“You can question some of the details of John’s calculations, but it’s hard to argue that the essential ideas aren’t absolutely correct,” says Doug Altman, an Oxford University researcher who directs the Centre for Statistics in Medicine.
If between a third and a half of the most acclaimed research in medicine was proving untrustworthy, the scope and impact of the problem were undeniable. That article was published in the Journal of the American Medical Association.
“Usually what happens is that the doctor will ask for a suite of biochemical tests—liver fat, pancreas function, and so on,” she tells me. “The tests could turn up something, but they’re probably irrelevant. Just having a good talk with the patient and getting a close history is much more likely to tell me what’s wrong.”
"Professionalism may have less to do with your job title/organizationThat is from Saundra Schimmelpfennig's excellent , and more to do with how you approach aid/development."post over at Good Intentions are Not Enough. There has been a lot of commentary on Nick Kristof's recent NYT Magazine article about "DIY" foreign aid. The heat:light ratio of that commentary has been high. Saundra's common sense in summarizing the apparently diverging views on this topic is most welcome, because it shows that there is more consensus than might be apparent. Here is more:
"There is a need for fresh perspectives and a variety of ideas and approaches. However this must be tempered with knowledge of the factors that led to success and failures in the past so the same mistakes are not constantly repeated."I recommend the whole post.
Aid is made less effective by the incentives which aid agencies face, which they in turn transmit to their staff. In large part, these unhelpful incentives are a consequence of lack of information about results. If we can measure results better, and if we can use this to simplify the management of aid (and not simply bolt additional reporting on to existing bureaucratic processes), this will enable more decentralised decision-making, respect country ownership, make the jobs of aid workers and government officials more rewarding, improve the effectiveness of aid, and so reduce poverty faster.That is from Owen Barder's post Incentives, Results, and Bureaucracy in Foreign Aid. If you have never worked in a large aid organization, this piece will help you understand the pressures that even the best aid workers face. And if you have worked in one of these organizations, you will find that Owen offers a ray of hope that might (just might) allow you to stop spending so much time on internal process and start spending more time on what we all care about: results.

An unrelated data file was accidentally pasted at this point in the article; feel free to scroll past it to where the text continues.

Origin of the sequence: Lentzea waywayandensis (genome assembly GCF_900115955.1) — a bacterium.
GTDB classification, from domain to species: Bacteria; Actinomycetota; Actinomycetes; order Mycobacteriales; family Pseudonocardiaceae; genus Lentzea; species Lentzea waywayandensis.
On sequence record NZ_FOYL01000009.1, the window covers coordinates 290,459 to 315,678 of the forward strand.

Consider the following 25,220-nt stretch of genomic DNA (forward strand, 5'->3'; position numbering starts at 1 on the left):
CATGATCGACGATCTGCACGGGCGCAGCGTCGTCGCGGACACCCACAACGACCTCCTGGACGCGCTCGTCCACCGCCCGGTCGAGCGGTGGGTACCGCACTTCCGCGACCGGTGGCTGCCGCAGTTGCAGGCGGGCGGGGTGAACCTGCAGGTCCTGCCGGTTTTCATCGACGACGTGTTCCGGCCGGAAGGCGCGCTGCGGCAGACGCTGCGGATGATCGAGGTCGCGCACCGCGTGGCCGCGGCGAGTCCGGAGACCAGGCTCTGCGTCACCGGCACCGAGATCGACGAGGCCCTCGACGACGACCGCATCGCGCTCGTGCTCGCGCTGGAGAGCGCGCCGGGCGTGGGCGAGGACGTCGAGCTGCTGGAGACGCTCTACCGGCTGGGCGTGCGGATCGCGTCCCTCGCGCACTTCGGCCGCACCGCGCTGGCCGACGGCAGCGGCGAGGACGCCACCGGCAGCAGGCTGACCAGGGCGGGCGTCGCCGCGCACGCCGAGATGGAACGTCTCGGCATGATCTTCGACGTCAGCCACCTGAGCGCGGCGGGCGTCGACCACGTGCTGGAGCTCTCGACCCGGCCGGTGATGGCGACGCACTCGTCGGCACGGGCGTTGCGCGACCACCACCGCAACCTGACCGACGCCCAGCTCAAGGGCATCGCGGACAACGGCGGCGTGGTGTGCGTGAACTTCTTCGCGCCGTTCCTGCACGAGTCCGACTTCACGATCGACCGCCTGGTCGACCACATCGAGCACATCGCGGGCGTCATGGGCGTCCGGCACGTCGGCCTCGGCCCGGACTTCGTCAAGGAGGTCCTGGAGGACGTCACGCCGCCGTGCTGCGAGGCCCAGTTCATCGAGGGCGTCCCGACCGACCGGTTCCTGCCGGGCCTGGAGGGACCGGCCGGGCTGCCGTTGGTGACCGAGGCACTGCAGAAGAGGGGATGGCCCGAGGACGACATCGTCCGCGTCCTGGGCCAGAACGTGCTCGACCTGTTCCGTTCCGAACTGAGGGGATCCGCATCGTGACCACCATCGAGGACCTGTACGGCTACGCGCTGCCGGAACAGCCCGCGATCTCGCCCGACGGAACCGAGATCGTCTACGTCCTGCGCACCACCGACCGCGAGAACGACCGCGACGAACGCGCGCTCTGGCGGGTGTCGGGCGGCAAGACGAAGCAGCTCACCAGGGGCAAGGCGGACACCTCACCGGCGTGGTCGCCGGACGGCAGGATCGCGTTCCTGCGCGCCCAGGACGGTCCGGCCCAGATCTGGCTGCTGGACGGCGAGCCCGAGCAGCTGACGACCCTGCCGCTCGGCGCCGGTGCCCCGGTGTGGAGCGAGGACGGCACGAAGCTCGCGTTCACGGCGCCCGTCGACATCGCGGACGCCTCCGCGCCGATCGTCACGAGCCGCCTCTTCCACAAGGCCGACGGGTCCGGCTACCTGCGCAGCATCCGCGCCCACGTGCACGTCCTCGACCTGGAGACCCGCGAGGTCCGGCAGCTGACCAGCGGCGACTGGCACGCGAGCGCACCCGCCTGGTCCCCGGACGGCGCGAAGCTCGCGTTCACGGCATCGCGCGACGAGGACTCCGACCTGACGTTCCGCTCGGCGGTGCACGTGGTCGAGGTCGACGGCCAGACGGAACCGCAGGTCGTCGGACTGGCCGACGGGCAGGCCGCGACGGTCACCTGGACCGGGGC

"Today, transparency is not used enough as a tool for helping organizations to learn, improve, and adapt—to hold themselves accountable to themselves first! Far more frequently, it’s used to find fault and even punish . . . But don’t we have to dig for the truth and ferret out the facts as to what is (and, equally important, is not) working so we know how to improve?"That is Mario Morino, in his latest column. He goes on to say:
"Transparency is about our value set and how we act on it—not about checking a set of boxes or posting a set of documents on a website. It is about the honesty, openness, and integrity we live by in governing and running our organizations and doing our jobs."